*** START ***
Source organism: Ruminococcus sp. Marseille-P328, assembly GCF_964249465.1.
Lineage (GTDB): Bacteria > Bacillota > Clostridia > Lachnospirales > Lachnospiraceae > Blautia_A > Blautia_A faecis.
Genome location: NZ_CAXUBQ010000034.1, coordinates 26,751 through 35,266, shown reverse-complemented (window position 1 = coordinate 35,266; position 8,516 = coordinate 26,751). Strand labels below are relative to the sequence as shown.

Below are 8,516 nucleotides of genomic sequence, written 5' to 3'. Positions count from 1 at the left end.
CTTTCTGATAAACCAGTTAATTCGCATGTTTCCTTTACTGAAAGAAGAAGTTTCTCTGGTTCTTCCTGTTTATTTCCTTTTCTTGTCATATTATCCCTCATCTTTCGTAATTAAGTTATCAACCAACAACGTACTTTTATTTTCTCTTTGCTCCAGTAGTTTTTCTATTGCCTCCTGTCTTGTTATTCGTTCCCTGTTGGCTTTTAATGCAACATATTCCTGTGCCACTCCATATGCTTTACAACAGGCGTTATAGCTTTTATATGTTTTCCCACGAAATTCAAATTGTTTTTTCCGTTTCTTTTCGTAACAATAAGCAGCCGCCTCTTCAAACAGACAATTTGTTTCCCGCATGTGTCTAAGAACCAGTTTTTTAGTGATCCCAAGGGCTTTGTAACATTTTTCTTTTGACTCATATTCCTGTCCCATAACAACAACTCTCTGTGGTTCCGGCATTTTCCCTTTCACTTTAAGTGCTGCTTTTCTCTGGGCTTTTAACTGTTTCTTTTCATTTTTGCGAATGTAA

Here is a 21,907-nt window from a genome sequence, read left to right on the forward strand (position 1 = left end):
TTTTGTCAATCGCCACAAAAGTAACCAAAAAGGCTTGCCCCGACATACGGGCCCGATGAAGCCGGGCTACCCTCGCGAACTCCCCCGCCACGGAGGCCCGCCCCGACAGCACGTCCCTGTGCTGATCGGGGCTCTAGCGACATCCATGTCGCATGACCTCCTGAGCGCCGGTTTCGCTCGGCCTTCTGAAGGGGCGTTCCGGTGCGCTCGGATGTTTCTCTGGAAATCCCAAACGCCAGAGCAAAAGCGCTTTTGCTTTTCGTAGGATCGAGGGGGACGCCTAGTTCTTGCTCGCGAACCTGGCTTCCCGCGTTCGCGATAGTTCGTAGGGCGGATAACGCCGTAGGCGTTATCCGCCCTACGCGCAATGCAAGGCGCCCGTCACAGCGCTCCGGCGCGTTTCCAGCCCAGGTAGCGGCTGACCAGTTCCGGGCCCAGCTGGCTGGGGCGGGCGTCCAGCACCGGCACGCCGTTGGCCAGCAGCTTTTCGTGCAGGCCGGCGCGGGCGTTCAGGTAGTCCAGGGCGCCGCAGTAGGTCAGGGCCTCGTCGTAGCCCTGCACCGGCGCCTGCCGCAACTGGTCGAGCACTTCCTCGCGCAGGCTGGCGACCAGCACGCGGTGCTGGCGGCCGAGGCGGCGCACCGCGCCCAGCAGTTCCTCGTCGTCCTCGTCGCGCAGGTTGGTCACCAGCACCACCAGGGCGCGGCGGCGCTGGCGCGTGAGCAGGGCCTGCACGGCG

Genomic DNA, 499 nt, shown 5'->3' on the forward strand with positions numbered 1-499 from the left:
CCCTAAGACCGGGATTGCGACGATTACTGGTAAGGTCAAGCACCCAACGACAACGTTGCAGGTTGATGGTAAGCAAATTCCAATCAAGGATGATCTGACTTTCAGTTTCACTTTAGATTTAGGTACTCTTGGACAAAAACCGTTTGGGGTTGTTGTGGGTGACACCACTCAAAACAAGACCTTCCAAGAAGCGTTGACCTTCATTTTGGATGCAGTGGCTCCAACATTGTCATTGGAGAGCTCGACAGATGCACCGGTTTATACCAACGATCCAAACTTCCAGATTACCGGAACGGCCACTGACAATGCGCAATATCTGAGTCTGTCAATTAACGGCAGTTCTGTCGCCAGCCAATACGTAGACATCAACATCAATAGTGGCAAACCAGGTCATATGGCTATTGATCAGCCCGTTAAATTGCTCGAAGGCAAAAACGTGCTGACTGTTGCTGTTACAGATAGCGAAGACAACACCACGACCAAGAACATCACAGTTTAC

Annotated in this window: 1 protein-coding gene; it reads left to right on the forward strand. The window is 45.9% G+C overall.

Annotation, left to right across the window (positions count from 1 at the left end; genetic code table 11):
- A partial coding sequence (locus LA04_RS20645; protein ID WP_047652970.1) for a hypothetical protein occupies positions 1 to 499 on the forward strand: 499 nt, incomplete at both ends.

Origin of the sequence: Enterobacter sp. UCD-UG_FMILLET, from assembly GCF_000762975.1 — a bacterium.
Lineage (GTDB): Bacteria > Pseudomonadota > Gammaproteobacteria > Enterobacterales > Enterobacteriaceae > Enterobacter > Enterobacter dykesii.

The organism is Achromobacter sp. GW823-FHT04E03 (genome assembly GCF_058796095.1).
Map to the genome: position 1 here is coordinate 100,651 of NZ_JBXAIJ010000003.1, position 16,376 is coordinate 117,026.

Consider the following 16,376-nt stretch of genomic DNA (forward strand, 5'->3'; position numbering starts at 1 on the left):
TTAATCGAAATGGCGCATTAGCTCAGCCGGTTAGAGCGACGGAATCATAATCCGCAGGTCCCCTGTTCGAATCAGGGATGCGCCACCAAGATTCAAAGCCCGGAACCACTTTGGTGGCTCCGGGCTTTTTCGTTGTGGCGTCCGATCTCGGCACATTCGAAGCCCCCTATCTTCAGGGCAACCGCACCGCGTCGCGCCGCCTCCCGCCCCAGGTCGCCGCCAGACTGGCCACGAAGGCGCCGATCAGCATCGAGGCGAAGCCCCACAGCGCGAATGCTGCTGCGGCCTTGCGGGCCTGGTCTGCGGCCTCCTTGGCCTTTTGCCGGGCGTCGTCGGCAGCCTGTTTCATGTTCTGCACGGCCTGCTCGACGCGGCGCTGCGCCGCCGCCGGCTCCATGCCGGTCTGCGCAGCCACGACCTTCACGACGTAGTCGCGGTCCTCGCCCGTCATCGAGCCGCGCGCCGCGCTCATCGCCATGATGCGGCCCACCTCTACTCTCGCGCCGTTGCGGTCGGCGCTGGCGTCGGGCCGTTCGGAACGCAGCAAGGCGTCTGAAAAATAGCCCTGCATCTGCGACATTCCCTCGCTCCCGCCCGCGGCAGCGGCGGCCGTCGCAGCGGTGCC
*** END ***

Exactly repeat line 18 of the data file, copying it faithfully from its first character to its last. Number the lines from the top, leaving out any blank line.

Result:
TTAATCGAAATGGCGCATTAGCTCAGCCGGTTAGAGCGACGGAATCATAATCCGCAGGTCCCCTGTTCGAATCAGGGATGCGCCACCAAGATTCAAAGCCCGGAACCACTTTGGTGGCTCCGGGCTTTTTCGTTGTGGCGTCCGATCTCGGCACATTCGAAGCCCCCTATCTTCAGGGCAACCGCACCGCGTCGCGCCGCCTCCCGCCCCAGGTCGCCGCCAGACTGGCCACGAAGGCGCCGATCAGCATCGAGGCGAAGCCCCACAGCGCGAATGCTGCTGCGGCCTTGCGGGCCTGGTCTGCGGCCTCCTTGGCCTTTTGCCGGGCGTCGTCGGCAGCCTGTTTCATGTTCTGCACGGCCTGCTCGACGCGGCGCTGCGCCGCCGCCGGCTCCATGCCGGTCTGCGCAGCCACGACCTTCACGACGTAGTCGCGGTCCTCGCCCGTCATCGAGCCGCGCGCCGCGCTCATCGCCATGATGCGGCCCACCTCTACTCTCGCGCCGTTGCGGTCGGCGCTGGCGTCGGGCCGTTCGGAACGCAGCAAGGCGTCTGAAAAATAGCCCTGCATCTGCGACATTCCCTCGCTCCCGCCCGCGGCAGCGGCGGCCGTCGCAGCGGTGCC